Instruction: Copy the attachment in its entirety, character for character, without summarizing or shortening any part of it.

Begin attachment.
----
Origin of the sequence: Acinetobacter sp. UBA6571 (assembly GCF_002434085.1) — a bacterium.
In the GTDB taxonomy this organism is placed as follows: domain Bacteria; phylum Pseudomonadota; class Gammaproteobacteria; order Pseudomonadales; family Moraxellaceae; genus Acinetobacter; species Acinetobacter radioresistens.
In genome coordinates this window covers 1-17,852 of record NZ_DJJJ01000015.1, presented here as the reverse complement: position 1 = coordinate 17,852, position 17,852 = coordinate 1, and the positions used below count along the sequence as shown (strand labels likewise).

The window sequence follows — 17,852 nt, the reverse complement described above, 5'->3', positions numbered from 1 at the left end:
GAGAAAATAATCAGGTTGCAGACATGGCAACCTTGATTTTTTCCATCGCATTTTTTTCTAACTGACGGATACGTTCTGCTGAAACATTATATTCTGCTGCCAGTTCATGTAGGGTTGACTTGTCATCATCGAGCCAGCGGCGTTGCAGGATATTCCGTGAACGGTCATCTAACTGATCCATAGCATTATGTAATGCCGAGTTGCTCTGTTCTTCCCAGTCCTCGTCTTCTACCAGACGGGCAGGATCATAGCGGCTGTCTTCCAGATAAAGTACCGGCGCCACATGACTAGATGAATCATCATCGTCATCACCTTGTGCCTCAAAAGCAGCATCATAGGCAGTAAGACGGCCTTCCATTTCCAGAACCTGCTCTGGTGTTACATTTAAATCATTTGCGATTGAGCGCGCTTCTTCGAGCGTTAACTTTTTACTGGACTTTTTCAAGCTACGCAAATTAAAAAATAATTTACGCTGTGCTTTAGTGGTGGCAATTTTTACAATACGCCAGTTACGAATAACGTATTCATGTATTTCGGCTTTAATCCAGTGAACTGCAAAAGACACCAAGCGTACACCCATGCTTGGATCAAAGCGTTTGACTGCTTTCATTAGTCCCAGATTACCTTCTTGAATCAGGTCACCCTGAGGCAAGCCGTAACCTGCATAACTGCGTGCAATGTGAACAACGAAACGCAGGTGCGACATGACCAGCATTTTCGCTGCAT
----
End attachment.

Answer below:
Origin of the sequence: Acinetobacter sp. UBA6571 (assembly GCF_002434085.1) — a bacterium.
In the GTDB taxonomy this organism is placed as follows: domain Bacteria; phylum Pseudomonadota; class Gammaproteobacteria; order Pseudomonadales; family Moraxellaceae; genus Acinetobacter; species Acinetobacter radioresistens.
In genome coordinates this window covers 1-17,852 of record NZ_DJJJ01000015.1, presented here as the reverse complement: position 1 = coordinate 17,852, position 17,852 = coordinate 1, and the positions used below count along the sequence as shown (strand labels likewise).

The window sequence follows — 17,852 nt, the reverse complement described above, 5'->3', positions numbered from 1 at the left end:
GAGAAAATAATCAGGTTGCAGACATGGCAACCTTGATTTTTTCCATCGCATTTTTTTCTAACTGACGGATACGTTCTGCTGAAACATTATATTCTGCTGCCAGTTCATGTAGGGTTGACTTGTCATCATCGAGCCAGCGGCGTTGCAGGATATTCCGTGAACGGTCATCTAACTGATCCATAGCATTATGTAATGCCGAGTTGCTCTGTTCTTCCCAGTCCTCGTCTTCTACCAGACGGGCAGGATCATAGCGGCTGTCTTCCAGATAAAGTACCGGCGCCACATGACTAGATGAATCATCATCGTCATCACCTTGTGCCTCAAAAGCAGCATCATAGGCAGTAAGACGGCCTTCCATTTCCAGAACCTGCTCTGGTGTTACATTTAAATCATTTGCGATTGAGCGCGCTTCTTCGAGCGTTAACTTTTTACTGGACTTTTTCAAGCTACGCAAATTAAAAAATAATTTACGCTGTGCTTTAGTGGTGGCAATTTTTACAATACGCCAGTTACGAATAACGTATTCATGTATTTCGGCTTTAATCCAGTGAACTGCAAAAGACACCAAGCGTACACCCATGCTTGGATCAAAGCGTTTGACTGCTTTCATTAGTCCCAGATTACCTTCTTGAATCAGGTCACCCTGAGGCAAGCCGTAACCTGCATAACTGCGTGCAATGTGAACAACGAAACGCAGGTGCGACATGACCAGCATTTTCGCTGCAT